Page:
Biotic pollination: More commonly, the process of pollination requires pollinators: organisms that carry or move the pollen grains from the anther to the receptive part of the carpel or pistil. This is biotic pollination. The various flower traits (and combinations thereof) that differentially attract one type of pollinator or another are known as pollination syndromes.

    There are roughly 200,000 varieties of animal pollinators in the wild, most of which are insects. Entomophily, pollination by insects, often occurs on plants that have developed colored petals and a strong scent to attract insects such as, bees, wasps and occasionally ants (Hymenoptera), beetles (Coleoptera), moths and butterflies (Lepidoptera), and flies (Diptera). In Zoophily, pollination is done by vertebrates such as birds and bats, particularly, hummingbirds, sunbirds, spiderhunters, honeyeaters, and fruit bats. Plants adapted to using bats or moths as pollinators typically have white petals and a strong scent, while plants that use birds as pollinators tend to develop red petals and rarely develop a scent (few birds have a sense of smell).

    Pollination can be accomplished by cross-pollination or by self-pollination:

    • Cross-pollination, also called allogamy occurs when pollen is delivered to a flower from a different plant. Plants adapted to outcross or cross-pollinate often have taller stamens than carpels or use other mechanisms to better ensure the spread of pollen to other plants flowers.
    • Self-pollination occurs when pollen from one flower pollinates the same flower or other flowers of the same individual. It is thought to have evolved under conditions when pollinators were not reliable vectors for pollen transport, and is most often seen in short-lived annual species and plants that colonize new locations. Self pollination may include autogamy, were pollen moves to the female part of the same flower; or geitonogamy, when pollen is transferred to another flower on the same plant. Plants adapted to self-fertilize often have similar stamen and carpel lengths. Plants that can pollinate themselves and produce viable offspring are called self-fertile. Plants that can not fertilize themselves are called self-sterile, a condition which mandates cross pollination for the production of offspring.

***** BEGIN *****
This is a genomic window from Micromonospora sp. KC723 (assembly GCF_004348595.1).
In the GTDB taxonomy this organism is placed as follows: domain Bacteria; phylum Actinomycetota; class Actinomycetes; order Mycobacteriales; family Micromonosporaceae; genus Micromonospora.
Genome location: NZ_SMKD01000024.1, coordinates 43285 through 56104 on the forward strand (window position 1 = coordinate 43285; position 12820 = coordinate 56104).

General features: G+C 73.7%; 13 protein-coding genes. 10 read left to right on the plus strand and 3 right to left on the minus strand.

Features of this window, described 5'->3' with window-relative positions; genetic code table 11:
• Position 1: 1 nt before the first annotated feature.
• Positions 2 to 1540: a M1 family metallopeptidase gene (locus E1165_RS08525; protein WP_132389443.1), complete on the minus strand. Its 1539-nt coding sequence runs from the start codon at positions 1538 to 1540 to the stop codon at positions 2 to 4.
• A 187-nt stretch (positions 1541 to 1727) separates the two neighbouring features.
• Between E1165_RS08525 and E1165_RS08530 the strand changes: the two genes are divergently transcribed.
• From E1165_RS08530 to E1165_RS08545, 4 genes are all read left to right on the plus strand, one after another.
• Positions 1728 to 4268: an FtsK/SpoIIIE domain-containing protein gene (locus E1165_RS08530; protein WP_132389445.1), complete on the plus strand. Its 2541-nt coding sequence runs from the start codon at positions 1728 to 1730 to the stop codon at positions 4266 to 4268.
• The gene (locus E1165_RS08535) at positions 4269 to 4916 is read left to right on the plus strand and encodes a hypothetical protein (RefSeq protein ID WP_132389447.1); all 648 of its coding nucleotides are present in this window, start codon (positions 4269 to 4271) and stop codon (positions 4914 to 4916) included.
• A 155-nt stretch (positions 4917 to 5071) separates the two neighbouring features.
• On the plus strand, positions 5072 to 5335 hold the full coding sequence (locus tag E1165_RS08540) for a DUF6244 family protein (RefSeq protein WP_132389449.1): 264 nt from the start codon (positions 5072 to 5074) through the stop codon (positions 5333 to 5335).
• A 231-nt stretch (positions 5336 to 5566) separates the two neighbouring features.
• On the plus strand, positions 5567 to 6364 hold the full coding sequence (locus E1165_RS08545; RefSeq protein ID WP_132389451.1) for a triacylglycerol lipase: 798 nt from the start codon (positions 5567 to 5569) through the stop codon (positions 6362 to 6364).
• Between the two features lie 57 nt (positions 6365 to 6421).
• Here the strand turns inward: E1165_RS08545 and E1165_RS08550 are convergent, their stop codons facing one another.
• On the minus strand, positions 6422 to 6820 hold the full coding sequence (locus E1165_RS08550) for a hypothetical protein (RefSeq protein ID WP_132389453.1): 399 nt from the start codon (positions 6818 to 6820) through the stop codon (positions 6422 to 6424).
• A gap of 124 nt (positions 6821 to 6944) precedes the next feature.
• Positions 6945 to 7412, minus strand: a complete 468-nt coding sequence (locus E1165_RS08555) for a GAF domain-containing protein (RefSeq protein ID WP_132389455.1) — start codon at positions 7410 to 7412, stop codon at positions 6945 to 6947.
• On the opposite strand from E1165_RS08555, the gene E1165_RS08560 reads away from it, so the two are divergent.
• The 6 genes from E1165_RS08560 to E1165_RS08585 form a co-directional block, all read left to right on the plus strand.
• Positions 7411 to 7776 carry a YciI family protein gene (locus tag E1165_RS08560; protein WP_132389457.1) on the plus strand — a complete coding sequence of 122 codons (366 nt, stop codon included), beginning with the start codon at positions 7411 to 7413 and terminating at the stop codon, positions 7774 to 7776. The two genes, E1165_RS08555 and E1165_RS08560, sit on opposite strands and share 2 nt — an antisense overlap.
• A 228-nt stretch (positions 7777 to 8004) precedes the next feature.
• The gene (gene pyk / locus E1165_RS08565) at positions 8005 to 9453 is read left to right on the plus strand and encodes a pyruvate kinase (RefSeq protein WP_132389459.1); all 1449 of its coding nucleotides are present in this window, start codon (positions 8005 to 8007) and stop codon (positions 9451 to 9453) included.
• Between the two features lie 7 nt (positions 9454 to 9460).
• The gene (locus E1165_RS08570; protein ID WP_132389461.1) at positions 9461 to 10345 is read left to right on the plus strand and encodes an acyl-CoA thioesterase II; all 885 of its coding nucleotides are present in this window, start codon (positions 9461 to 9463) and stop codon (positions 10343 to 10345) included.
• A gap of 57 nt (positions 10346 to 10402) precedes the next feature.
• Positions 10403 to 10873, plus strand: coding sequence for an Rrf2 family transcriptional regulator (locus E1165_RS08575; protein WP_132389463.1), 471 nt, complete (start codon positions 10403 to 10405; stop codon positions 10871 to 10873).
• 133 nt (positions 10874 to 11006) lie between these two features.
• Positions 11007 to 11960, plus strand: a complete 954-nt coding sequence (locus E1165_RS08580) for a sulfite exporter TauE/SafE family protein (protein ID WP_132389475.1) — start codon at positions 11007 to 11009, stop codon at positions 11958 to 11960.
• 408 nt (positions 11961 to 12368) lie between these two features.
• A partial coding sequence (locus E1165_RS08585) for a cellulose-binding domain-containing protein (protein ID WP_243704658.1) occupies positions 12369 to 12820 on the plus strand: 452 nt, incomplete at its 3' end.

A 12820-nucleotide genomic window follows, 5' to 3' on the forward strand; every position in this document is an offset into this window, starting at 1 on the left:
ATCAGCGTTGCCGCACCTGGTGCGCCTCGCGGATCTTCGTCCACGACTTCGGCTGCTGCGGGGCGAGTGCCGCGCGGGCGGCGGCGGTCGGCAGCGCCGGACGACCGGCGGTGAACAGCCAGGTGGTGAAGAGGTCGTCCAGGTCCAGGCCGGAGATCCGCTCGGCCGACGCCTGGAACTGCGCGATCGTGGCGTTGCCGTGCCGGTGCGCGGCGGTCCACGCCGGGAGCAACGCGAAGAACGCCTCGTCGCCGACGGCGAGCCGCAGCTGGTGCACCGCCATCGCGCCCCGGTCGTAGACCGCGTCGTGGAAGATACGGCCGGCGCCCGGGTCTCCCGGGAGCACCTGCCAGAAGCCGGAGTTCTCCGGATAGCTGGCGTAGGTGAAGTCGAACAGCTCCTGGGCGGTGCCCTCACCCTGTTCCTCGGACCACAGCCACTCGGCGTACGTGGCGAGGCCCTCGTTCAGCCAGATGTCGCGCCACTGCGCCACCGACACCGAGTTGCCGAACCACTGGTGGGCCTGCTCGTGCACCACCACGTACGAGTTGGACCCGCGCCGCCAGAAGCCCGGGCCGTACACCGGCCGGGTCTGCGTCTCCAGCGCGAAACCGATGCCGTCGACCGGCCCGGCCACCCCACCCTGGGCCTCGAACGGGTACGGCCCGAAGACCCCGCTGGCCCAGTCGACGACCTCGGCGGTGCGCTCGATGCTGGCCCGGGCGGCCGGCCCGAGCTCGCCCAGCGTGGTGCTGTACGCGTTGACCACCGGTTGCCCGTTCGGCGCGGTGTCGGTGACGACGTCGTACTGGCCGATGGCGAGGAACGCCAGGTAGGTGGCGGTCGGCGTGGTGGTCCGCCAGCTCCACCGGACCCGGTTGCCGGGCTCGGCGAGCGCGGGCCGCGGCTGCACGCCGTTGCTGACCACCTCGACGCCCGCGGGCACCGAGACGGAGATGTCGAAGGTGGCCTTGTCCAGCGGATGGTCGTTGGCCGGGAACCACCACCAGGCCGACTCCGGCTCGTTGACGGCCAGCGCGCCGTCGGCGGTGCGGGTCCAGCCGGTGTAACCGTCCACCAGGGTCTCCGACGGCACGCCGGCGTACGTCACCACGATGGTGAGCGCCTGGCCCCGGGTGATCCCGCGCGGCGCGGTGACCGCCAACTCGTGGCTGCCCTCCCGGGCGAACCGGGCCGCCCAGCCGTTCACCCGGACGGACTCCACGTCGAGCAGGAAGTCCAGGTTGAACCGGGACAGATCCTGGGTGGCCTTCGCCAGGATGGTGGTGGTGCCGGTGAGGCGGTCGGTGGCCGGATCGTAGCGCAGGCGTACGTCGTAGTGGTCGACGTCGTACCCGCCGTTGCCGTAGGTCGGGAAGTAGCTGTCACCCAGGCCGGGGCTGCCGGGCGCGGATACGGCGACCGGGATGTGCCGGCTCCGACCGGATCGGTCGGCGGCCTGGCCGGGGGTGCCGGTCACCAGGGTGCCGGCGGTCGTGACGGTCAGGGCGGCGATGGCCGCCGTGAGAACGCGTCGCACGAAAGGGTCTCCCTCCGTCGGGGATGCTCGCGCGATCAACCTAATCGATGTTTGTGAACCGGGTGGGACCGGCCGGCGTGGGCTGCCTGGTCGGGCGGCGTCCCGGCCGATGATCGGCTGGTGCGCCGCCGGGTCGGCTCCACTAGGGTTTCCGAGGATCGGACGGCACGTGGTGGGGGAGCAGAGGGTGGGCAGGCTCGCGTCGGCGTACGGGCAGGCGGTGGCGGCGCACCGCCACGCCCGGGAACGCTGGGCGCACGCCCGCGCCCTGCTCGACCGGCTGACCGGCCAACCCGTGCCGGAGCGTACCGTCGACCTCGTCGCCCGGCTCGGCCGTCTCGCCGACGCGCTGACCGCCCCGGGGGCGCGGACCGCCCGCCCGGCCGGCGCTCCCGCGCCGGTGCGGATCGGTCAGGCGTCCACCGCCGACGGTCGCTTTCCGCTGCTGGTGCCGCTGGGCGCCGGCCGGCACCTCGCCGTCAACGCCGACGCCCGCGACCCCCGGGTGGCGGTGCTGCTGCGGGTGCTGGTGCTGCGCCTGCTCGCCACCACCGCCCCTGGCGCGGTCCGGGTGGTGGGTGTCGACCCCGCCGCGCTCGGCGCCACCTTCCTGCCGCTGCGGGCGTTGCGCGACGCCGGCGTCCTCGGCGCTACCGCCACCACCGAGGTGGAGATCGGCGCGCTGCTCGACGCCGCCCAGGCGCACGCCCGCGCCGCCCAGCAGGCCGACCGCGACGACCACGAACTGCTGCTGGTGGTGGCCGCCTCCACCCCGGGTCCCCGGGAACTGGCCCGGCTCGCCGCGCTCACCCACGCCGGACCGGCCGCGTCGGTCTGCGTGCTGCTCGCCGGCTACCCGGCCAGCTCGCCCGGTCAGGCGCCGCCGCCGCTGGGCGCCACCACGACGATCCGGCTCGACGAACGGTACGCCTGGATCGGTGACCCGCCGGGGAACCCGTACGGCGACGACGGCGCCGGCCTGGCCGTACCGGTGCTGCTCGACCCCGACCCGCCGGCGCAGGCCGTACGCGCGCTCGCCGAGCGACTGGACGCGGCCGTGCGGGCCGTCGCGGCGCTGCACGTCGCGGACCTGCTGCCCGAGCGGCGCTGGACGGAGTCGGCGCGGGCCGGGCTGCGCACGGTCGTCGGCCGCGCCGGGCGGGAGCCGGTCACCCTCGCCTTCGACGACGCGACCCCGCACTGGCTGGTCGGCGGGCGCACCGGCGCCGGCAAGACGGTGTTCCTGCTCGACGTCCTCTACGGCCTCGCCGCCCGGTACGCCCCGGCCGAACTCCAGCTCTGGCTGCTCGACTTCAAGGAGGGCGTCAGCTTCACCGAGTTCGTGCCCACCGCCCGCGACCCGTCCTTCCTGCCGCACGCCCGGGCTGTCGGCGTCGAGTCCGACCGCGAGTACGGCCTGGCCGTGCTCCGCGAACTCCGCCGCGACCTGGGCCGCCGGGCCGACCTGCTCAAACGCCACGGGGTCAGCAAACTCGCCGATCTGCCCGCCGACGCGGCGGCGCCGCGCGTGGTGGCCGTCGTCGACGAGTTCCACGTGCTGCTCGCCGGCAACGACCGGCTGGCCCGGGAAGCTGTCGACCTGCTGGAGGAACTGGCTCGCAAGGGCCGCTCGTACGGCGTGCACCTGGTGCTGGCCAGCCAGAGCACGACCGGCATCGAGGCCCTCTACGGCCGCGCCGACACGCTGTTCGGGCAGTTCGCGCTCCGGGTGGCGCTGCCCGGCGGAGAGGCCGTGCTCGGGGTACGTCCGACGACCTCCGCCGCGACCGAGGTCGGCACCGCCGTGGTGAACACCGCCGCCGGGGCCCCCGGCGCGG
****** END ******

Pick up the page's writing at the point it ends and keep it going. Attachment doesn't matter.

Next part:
• Cleistogamy: is self-pollination that occurs before the flower opens. The pollen is released from the anther within the flower or the pollen on the anther grows a tube down the style to the ovules. It is a type of sexual breeding, in contrast to asexual systems such as apomixis. Some cleistogamous flowers never open, in contrast to chasmogamous flowers that open and are then pollinated. Cleistogamous flowers by necessity are self-compatible or self-fertile plants. Many plants are self-incompatible, and these two conditions are end points on a continuum.

    Pollination management is a branch of agriculture that seeks to protect and enhance present pollinators and often involves the culture and addition of pollinators in monoculture situations, such as commercial fruit orchards. The largest managed pollination event in the world is in Californian almond orchards, where nearly half (about one million hives) of the US honey bees are trucked to the almond orchards each spring. New York's apple crop requires about 30,000 hives; Maine's blueberry crop uses about 50,000 hives each year.

    The ecological and financial importance of natural pollination by insects to agricultural crops, improving their quality and quantity, becomes more and more appreciated and has given rise to new financial opportunities. The vicinity of a forest or wild grasslands with native pollinators near agricultural crops, such as apples, almonds or coffee can improve their yield by about 20%. The benefits of native pollinators may result in forest owners demanding payment for their contribution in the improved crop results - a simple example of the economic value of ecological services.

    Loss of pollinators, also known as Pollinator decline (of which colony collapse disorder is perhaps the most well known) has been noticed in recent years. Observed losses would have significant economic impacts. Possible explanations for pollinator decline include habitat destruction, pesticide, parasitism/diseases, and others.


    Pollen is a fine to coarse powder containing the microgametophytes of seed plants, which produce the male gametes (sperm cells). Pollen grains have a hard coat that protects the sperm cells during the process of their movement between the stamens to the pistil of flowering plants or from the male cone to the female cone of coniferous plants. When pollen lands on a compatible pistil of flowering plants, it germinates and produces a pollen tube that transfers the sperm to the ovule of a receptive ovary. The individual pollen grains are small enough to require magnification to see detail.